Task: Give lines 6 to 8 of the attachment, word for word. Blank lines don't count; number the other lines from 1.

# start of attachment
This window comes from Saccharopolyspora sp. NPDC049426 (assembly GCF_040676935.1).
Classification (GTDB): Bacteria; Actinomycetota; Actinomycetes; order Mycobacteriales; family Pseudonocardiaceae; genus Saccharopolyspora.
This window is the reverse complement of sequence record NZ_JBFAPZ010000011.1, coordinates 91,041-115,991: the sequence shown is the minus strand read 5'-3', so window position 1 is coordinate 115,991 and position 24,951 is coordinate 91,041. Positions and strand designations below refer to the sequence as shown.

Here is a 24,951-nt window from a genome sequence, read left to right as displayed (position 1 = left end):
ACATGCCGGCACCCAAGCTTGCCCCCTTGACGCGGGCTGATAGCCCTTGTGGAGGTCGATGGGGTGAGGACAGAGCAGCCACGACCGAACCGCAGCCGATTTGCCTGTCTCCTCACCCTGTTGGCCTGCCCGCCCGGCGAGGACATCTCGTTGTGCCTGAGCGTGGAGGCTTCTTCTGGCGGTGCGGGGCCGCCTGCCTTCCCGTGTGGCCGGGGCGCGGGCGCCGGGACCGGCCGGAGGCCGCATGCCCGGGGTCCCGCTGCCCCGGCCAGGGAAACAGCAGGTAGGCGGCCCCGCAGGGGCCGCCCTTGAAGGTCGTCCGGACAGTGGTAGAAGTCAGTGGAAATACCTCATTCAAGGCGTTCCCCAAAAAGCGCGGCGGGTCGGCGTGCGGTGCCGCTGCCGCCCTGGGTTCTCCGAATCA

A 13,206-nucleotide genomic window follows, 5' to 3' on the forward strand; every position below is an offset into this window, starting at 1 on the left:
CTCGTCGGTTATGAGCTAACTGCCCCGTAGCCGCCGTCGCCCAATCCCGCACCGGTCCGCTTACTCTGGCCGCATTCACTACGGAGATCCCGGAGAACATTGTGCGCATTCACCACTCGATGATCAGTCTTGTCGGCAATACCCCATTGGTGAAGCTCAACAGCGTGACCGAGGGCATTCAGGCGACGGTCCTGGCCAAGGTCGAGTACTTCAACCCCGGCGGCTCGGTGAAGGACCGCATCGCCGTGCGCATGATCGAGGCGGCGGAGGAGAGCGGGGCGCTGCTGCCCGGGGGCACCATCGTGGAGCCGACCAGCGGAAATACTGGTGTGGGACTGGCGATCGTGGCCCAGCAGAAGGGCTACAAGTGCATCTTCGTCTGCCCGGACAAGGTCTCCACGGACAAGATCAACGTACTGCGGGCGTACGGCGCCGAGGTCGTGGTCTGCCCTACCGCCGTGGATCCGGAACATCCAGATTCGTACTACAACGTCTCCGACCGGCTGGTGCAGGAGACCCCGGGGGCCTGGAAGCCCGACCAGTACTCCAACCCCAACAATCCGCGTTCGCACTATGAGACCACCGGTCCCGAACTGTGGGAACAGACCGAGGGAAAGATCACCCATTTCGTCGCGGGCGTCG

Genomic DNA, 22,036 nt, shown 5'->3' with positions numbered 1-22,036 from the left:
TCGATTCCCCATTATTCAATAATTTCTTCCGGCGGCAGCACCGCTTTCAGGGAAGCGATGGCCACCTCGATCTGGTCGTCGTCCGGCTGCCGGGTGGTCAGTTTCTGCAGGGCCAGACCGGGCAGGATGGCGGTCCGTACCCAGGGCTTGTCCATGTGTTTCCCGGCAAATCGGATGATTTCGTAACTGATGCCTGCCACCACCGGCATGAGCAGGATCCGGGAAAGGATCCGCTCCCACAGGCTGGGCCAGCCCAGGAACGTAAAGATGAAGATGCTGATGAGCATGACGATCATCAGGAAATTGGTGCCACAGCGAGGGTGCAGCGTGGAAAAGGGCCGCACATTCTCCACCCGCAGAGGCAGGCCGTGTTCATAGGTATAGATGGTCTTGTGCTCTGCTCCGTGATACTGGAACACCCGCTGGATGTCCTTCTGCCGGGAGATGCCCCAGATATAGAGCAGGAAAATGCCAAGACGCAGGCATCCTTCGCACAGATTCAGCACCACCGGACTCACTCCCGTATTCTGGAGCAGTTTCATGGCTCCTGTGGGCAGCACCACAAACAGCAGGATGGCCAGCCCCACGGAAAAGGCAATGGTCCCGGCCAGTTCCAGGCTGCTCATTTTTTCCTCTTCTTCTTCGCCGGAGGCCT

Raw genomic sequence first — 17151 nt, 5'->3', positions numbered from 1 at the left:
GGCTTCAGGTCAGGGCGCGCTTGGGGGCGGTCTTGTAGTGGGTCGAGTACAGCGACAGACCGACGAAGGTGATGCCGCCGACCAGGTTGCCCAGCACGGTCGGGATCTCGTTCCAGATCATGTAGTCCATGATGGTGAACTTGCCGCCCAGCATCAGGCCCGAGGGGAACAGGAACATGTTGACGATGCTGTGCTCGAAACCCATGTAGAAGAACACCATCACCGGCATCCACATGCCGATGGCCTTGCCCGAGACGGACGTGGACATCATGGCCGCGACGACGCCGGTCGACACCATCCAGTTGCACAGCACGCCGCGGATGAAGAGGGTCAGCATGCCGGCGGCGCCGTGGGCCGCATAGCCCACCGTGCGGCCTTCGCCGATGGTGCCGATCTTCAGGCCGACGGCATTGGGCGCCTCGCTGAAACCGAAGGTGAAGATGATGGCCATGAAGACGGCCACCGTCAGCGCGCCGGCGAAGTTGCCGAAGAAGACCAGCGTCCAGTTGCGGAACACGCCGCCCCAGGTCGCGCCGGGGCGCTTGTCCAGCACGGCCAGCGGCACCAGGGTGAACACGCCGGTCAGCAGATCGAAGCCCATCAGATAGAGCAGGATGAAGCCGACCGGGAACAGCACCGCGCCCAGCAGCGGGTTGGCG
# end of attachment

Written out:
A 13,206-nucleotide genomic window follows, 5' to 3' on the forward strand; every position below is an offset into this window, starting at 1 on the left:
CTCGTCGGTTATGAGCTAACTGCCCCGTAGCCGCCGTCGCCCAATCCCGCACCGGTCCGCTTACTCTGGCCGCATTCACTACGGAGATCCCGGAGAACATTGTGCGCATTCACCACTCGATGATCAGTCTTGTCGGCAATACCCCATTGGTGAAGCTCAACAGCGTGACCGAGGGCATTCAGGCGACGGTCCTGGCCAAGGTCGAGTACTTCAACCCCGGCGGCTCGGTGAAGGACCGCATCGCCGTGCGCATGATCGAGGCGGCGGAGGAGAGCGGGGCGCTGCTGCCCGGGGGCACCATCGTGGAGCCGACCAGCGGAAATACTGGTGTGGGACTGGCGATCGTGGCCCAGCAGAAGGGCTACAAGTGCATCTTCGTCTGCCCGGACAAGGTCTCCACGGACAAGATCAACGTACTGCGGGCGTACGGCGCCGAGGTCGTGGTCTGCCCTACCGCCGTGGATCCGGAACATCCAGATTCGTACTACAACGTCTCCGACCGGCTGGTGCAGGAGACCCCGGGGGCCTGGAAGCCCGACCAGTACTCCAACCCCAACAATCCGCGTTCGCACTATGAGACCACCGGTCCCGAACTGTGGGAACAGACCGAGGGAAAGATCACCCATTTCGTCGCGGGCGTCG

Genomic DNA, 22,036 nt, shown 5'->3' with positions numbered 1-22,036 from the left: